Guest Post by Joni Hawkes
The recent articles on Active Repertoire on Pianodao have struck a chord with me … quite literally.
As an adult beginner into my third year of lessons, I have often found myself avoiding situations where I might be asked to play something, because I simply couldn’t play anything spontaneously without my trusty sheet music to hand.
The more pieces that I learned, the more they were becoming just a growing collection of stuff I couldn’t play.
The concept of Active Repertoire (always having 3 pieces that I enjoy playing, without notice, without embarrassment and without notation) has completely changed my approach to playing.
I now start every practice session by playing my 3 favourite pieces, and whilst I still have the book in front of me, I’m finding that with each session I’m increasingly looking away from the music as I play.
In addition to the benefit of having 3 pieces I can play with confidence, the fact that I’m hearing myself play something good at the start of each practice session gives me a more positive “can-do” attitude toward the new pieces I need to tackle.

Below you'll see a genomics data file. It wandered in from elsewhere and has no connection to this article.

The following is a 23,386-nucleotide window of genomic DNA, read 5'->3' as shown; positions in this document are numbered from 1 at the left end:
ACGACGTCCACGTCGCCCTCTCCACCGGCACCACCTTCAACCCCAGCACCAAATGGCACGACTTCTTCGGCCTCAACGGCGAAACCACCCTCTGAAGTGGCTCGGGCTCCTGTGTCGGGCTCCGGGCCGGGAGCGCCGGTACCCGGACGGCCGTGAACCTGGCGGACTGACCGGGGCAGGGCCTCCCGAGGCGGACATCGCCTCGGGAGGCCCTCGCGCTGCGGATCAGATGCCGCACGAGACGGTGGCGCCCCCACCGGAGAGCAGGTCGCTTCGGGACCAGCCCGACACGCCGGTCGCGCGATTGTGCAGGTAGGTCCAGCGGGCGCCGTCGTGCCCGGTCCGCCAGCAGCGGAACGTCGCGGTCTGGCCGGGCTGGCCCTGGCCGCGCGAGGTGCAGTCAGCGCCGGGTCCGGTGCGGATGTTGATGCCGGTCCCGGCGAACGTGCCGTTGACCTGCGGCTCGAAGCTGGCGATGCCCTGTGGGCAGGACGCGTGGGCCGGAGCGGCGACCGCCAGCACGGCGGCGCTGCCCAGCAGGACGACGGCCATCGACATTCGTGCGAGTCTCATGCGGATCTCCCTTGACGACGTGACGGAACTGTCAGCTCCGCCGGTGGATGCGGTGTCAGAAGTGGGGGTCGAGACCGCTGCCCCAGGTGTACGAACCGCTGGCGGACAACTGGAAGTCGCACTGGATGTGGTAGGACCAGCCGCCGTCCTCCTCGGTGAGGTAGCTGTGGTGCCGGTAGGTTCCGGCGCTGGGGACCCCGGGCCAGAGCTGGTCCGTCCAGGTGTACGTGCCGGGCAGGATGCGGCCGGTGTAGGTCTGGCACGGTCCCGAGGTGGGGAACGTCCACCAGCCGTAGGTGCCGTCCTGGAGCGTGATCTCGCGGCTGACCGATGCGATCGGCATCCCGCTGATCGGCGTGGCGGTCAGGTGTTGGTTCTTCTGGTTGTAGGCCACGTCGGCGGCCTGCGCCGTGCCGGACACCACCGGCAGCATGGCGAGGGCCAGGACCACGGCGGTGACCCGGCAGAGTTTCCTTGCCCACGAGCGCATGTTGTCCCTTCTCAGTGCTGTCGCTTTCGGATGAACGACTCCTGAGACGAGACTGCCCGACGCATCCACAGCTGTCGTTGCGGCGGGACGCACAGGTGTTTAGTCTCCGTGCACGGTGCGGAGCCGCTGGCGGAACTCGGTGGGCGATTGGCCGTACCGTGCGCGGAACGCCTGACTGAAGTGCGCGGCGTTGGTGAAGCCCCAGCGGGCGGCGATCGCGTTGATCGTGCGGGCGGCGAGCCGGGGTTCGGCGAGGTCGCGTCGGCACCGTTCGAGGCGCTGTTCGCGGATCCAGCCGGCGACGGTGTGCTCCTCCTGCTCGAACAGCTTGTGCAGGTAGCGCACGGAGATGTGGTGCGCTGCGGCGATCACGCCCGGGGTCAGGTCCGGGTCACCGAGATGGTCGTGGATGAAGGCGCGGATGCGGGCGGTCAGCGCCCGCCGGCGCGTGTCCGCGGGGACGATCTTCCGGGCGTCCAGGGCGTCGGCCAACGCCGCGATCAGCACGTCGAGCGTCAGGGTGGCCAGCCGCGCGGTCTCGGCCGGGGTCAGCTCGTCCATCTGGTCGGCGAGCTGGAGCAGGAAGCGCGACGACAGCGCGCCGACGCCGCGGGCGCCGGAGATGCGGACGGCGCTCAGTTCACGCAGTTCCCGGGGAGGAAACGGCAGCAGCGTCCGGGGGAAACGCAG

Previously, I might do a quick bit of warm up, then go straight into the tedious process of learning something new, which would absorb my entire practice session, so I never heard myself play anything to a decent standard.
On occasion – to make myself feel better – I might bring out a piece that I once knew but then found I couldn’t play it either, which was terribly disheartening and made me wonder if I should just give it all up.
Because I now like what I hear when I play (thanks to Active Repertoire), I’m devoting more time to practice and, for whatever psychological reason (probably just feeling more liberated and less self-doubting), I’m learning new pieces more quickly and experimenting more with playing by ear (ad-libbing chords and such).
I still have a long way to go before I will be stepping up to a public piano to play, but I can now see that as a real possibility in this exciting phase of my piano journey.
Joni took up piano around a couple of years ago. She enjoys a wide range of music in a variety of styles, and has lessons with Andrew Eales. She is married to singer-songwriter John Hawkes.